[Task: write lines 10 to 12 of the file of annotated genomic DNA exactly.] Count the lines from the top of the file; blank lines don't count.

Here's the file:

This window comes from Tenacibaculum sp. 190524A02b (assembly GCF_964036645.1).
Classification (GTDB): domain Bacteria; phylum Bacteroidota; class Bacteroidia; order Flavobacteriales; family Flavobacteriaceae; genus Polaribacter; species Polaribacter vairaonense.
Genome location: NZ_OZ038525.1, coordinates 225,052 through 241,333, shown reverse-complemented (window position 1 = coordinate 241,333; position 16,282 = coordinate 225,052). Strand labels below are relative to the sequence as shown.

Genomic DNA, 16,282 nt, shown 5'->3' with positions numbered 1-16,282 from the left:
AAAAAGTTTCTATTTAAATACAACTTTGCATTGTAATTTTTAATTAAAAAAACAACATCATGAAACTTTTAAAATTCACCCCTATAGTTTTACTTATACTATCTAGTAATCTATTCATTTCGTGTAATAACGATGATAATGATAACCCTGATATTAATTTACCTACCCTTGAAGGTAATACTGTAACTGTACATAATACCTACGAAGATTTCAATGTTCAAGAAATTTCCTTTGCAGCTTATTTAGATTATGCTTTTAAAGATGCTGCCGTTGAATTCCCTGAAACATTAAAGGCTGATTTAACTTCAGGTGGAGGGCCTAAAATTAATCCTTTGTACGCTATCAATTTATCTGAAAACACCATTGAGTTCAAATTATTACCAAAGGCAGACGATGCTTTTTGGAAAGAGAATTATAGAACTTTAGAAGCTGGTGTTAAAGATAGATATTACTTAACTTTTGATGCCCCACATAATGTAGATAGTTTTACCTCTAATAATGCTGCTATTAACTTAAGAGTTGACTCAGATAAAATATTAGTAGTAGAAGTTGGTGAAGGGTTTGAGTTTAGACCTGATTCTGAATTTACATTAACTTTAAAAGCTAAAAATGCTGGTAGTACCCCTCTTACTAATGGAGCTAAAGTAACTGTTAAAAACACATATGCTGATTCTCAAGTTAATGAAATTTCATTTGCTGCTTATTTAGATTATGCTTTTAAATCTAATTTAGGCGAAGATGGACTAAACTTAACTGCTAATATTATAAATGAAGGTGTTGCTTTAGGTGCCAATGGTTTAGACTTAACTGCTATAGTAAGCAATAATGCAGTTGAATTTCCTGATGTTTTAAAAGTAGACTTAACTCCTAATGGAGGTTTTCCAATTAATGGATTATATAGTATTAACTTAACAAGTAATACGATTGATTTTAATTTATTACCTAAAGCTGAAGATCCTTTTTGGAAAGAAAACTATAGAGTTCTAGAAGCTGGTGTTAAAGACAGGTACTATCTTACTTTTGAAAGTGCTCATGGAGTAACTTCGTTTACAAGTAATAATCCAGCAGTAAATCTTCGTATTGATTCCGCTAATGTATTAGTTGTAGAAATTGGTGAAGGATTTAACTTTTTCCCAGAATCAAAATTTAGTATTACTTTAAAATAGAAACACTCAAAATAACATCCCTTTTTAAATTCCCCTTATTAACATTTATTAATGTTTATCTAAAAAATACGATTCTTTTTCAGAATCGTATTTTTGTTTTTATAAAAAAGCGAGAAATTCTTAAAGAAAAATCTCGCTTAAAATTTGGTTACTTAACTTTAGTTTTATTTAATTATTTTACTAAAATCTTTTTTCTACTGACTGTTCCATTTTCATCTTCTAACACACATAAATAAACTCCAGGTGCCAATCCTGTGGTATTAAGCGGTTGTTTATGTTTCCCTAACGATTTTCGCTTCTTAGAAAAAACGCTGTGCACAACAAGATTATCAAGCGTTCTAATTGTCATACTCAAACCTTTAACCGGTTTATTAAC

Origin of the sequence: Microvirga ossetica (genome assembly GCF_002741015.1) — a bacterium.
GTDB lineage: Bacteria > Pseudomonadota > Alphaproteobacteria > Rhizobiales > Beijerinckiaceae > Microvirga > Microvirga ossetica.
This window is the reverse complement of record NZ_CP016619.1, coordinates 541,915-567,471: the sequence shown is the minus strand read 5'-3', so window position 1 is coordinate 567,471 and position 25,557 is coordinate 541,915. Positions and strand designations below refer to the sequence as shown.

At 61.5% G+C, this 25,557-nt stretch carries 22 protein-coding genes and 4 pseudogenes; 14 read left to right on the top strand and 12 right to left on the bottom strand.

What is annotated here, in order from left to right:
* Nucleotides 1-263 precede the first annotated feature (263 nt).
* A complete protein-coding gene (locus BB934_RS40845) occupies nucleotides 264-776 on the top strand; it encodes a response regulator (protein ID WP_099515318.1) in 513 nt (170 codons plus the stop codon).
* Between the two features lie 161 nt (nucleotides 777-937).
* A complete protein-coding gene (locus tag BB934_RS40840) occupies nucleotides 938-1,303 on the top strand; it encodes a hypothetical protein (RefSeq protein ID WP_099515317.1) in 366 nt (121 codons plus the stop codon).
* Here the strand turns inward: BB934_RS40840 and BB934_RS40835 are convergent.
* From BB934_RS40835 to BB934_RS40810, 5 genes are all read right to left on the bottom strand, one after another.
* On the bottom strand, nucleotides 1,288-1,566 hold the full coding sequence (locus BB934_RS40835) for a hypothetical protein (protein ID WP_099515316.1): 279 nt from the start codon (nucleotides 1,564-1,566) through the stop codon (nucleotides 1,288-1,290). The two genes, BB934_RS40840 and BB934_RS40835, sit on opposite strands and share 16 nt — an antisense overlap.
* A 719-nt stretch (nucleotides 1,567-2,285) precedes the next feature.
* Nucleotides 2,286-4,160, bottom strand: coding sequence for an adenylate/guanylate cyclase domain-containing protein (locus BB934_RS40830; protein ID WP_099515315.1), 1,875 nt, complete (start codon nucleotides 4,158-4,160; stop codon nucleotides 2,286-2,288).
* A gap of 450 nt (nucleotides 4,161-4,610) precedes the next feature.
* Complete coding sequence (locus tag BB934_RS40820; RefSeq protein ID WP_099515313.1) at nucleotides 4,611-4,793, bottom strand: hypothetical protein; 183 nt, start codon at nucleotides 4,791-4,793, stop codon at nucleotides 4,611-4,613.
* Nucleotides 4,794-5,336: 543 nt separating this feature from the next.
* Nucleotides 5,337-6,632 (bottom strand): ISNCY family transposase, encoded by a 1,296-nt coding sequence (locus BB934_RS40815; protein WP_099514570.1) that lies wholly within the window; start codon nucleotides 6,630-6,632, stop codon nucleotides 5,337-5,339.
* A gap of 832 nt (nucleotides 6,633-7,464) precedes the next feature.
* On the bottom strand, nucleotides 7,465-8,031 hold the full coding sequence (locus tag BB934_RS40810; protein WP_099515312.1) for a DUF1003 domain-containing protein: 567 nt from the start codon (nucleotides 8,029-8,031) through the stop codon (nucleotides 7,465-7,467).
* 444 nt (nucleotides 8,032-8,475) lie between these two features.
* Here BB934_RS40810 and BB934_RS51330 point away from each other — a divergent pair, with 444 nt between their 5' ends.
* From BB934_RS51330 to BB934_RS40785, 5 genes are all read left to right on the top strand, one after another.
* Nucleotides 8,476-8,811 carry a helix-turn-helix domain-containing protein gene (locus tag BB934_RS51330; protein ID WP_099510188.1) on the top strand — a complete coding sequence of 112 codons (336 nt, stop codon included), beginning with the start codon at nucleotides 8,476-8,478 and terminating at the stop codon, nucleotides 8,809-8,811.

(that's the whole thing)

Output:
What is annotated here, in order from left to right:
* Nucleotides 1-263 precede the first annotated feature (263 nt).
* A complete protein-coding gene (locus BB934_RS40845) occupies nucleotides 264-776 on the top strand; it encodes a response regulator (protein ID WP_099515318.1) in 513 nt (170 codons plus the stop codon).